I really felt isolated and alone, and there’s a part of me that still feels very isolated and alone. The few people that had cancer and have kind of been what I’ve been through, they were either already married or they had kids, so even though it was good talking to them, in the back of my mind -- and it’s just really me being honest -- I was kind of jealous because you did have this horrible thing happen to you, but you have something. Maybe you wanted more, but you have at least one.
As I progress with the new me with cancer, I know the different options and I know that somehow, somewhere, I’m meant to be a mother and I will be a mother. But it’s just difficult because I think, as a woman, you are just destined to create life and it’s not going to happen for me like that.
I think if I had that partner in my life to just say I love you regardless, you are still a complete woman even though you can’t have kids, I think that it would make me feel a whole lot better. As far as relationships are concerned, I’m terrified of them. My friends joke about it. They say I’m too aggressive because if I meet someone I want to put it all out on the table at once. “I’m Tamika Felder, I had cervical cancer, I can’t have kids.” And my friends are like, wait to see if the relationship is going to go somewhere. But I feel like, well, why? I don’t want someone to get attached to me and I’m attached to them, and then they find out this thing and where do we go from there?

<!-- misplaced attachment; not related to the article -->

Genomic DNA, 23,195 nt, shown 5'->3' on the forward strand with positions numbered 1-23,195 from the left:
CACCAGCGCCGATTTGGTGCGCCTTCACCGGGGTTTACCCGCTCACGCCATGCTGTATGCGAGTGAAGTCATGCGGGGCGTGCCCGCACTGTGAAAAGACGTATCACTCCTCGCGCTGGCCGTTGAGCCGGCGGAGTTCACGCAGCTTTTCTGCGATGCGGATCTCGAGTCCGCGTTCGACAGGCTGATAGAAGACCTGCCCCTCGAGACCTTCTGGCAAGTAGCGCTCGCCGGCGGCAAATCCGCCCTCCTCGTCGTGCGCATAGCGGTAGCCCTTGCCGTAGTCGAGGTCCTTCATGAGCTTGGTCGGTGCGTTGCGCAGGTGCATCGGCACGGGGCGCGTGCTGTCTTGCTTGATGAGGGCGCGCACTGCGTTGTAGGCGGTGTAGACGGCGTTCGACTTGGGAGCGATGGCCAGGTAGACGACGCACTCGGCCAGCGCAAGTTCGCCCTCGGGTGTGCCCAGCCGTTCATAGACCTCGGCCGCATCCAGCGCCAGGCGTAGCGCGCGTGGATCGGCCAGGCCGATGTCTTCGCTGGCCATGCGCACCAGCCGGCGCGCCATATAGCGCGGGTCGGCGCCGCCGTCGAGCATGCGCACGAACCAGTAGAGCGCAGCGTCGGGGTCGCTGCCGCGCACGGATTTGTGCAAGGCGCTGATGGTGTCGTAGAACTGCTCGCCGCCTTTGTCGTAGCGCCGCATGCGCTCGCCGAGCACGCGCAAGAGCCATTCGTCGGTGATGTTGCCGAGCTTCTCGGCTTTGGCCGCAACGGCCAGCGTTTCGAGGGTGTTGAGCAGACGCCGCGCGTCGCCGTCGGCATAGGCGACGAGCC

It’s hindered me from going out. I meet people and there’s a part of me that’s like, okay, I’m going to go out, tell this person, see how it works. Then I just always feel like disaster will come and so I don’t. But I’m beginning to think, take that chance. Take it. And I’m going to be up front, even though my friends think I should wait. I think too many cancer patients feel ashamed of some of the physical things that cancer left with them, and I don’t want to be ashamed of it.
Nobody talks about gynecological cancers because it deals with such an intimate area. It deals with sexuality. And you think something is wrong with it or it’s naughty or you can’t talk about it. Then when you have a sexual disorder or whatever because of cancer, it’s like you can’t talk about it because you couldn’t already talk about sex.